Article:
Working in Khorat

Monthly Earnings 30,000 baht

Q1. How much do you earn from teaching per month?

I work for a renowned language school in Korat. My net income is about 30,000 baht per month. The pay is hourly (360 baht during the week, 480 at the weekend)

Q2. How much of that can you realistically save per month?

If I lived a more humble life, I could save at least 10,000 baht per month.

Q3. How much do you pay for your accommodation and what do you live in exactly (house, apartment, condo)?

I share a serviced room with my girlfriend (who teaches with me) in a new condo block. The rent for a large ensuite room with all of the modcons is 12,000 baht per month. However, you can live in more modest rooms for less than 3,000 baht

Q4. What do you spend a month on the following things?


500 baht

Utility bills

1,500 baht

Food - both restaurants and supermarket shopping

5,000 baht

Nightlife and drinking

500 baht

Books, computers


Q5. How would you summarize your standard of living in one sentence?

Comfortable, with occasional luxuries such as weekend breaks, a nice gym membership and hotel buffets.

Q6. What do you consider to be a real 'bargain' here?

In local eateries, a bowl of Som Tam costs just 30 baht. The songthaews charge only 8 baht for single fares in the city and 20 baht to places like the zoo, which is 15km from where I live.

Q7. In your opinion, how much money does anyone need to earn here in order to survive?

In Khorat, you can live comfortably on 20,000, especially once you have shelled out for your initial visas and permit. 50,000 baht per month would allow you regular splurges.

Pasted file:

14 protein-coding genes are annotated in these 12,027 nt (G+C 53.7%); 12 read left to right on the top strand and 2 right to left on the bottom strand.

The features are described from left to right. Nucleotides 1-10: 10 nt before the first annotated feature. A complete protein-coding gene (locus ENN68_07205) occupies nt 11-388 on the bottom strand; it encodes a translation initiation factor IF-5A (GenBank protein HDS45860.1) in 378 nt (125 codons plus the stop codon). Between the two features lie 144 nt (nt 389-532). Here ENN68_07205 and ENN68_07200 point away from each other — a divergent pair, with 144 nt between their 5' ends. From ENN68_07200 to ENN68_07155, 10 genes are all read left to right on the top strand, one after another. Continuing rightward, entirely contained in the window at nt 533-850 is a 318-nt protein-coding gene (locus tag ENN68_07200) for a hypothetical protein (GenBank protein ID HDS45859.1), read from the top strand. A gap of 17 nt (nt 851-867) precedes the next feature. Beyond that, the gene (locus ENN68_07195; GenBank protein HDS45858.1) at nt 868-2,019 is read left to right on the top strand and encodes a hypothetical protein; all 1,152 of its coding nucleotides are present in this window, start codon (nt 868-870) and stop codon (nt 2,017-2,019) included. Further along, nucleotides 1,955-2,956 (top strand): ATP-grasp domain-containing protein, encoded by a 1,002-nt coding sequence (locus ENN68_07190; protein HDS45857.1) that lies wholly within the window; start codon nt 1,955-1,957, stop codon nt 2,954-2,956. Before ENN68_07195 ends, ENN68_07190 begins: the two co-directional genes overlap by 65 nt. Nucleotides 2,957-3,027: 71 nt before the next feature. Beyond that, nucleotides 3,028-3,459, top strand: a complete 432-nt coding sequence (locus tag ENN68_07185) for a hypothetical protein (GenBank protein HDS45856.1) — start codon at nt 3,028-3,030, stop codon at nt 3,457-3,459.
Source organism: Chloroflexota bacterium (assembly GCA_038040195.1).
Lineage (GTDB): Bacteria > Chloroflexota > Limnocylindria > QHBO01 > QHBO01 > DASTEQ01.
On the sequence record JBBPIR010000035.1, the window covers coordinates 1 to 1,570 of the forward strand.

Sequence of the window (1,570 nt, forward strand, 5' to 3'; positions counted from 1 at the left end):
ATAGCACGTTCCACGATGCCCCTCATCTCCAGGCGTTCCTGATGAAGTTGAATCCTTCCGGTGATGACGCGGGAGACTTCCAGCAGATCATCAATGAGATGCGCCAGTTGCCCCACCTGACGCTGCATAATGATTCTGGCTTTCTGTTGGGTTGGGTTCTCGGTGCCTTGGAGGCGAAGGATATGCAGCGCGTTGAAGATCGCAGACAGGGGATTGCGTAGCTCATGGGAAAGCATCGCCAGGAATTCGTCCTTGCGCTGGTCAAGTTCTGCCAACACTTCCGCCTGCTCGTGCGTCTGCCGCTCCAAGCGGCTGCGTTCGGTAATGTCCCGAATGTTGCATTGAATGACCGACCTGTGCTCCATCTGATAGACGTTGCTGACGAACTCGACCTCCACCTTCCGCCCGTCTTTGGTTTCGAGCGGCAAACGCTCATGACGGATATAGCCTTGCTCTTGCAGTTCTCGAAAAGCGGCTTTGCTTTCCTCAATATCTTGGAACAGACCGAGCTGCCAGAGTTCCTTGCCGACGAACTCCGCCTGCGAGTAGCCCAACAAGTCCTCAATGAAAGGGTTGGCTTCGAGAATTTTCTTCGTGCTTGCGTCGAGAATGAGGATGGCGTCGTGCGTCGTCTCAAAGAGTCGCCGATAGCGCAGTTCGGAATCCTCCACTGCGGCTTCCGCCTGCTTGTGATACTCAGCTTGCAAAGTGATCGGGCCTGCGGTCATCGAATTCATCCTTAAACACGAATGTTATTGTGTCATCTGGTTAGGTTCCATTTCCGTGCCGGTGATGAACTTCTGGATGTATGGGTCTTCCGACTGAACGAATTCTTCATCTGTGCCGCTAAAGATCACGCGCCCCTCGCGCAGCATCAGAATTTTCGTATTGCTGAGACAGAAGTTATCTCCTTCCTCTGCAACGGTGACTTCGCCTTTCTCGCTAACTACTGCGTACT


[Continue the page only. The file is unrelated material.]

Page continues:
Phil's analysis and comment

I last taught at a private language school in the year 2000 and was getting 320 baht an hour. I'm not that surprised that thirteen years later, a teacher is earning just 10% more than that, but it goes to show how little teacher salaries have risen over the past decade or more. Tapping a few numbers into my calculator, I would guess Chris has to do in the region of 20 contact hours a week to make what is a 'modest' salary.

One of the downsides of teaching at a private language school is that because you are teaching different kinds of students at different levels, there is often a considerable amount of lesson prep. It's not like a government school, where maybe a teacher teaches the same groups at the same level each week and one lesson plan fits all. 20 contact hours a week at a private language school doesn't sound like a work overload but you have to factor in the time spent preparing lessons as well.

Then of course you have to bear in mind that private language schools are often at their busiest during the weekend, so you don't get those nice weekends off that other teachers enjoy.

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